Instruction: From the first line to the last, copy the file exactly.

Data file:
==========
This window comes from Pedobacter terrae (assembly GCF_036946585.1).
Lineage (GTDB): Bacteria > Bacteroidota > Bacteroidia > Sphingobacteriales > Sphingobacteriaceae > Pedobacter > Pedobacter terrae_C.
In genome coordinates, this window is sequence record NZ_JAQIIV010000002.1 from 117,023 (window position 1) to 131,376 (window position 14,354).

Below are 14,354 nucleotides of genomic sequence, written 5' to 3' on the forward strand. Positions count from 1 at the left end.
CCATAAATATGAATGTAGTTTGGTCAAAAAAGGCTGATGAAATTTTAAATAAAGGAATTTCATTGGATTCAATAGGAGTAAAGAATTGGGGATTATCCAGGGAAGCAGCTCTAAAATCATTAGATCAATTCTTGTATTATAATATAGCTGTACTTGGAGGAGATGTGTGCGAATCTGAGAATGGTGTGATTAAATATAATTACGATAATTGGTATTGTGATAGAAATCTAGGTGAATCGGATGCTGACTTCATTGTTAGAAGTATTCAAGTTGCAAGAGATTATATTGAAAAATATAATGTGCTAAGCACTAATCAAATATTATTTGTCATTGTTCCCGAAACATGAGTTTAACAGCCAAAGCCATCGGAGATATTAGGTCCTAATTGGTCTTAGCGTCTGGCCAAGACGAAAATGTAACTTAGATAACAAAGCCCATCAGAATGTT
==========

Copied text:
This window comes from Pedobacter terrae (assembly GCF_036946585.1).
Lineage (GTDB): Bacteria > Bacteroidota > Bacteroidia > Sphingobacteriales > Sphingobacteriaceae > Pedobacter > Pedobacter terrae_C.
In genome coordinates, this window is sequence record NZ_JAQIIV010000002.1 from 117,023 (window position 1) to 131,376 (window position 14,354).

Below are 14,354 nucleotides of genomic sequence, written 5' to 3' on the forward strand. Positions count from 1 at the left end.
CCATAAATATGAATGTAGTTTGGTCAAAAAAGGCTGATGAAATTTTAAATAAAGGAATTTCATTGGATTCAATAGGAGTAAAGAATTGGGGATTATCCAGGGAAGCAGCTCTAAAATCATTAGATCAATTCTTGTATTATAATATAGCTGTACTTGGAGGAGATGTGTGCGAATCTGAGAATGGTGTGATTAAATATAATTACGATAATTGGTATTGTGATAGAAATCTAGGTGAATCGGATGCTGACTTCATTGTTAGAAGTATTCAAGTTGCAAGAGATTATATTGAAAAATATAATGTGCTAAGCACTAATCAAATATTATTTGTCATTGTTCCCGAAACATGAGTTTAACAGCCAAAGCCATCGGAGATATTAGGTCCTAATTGGTCTTAGCGTCTGGCCAAGACGAAAATGTAACTTAGATAACAAAGCCCATCAGAATGTT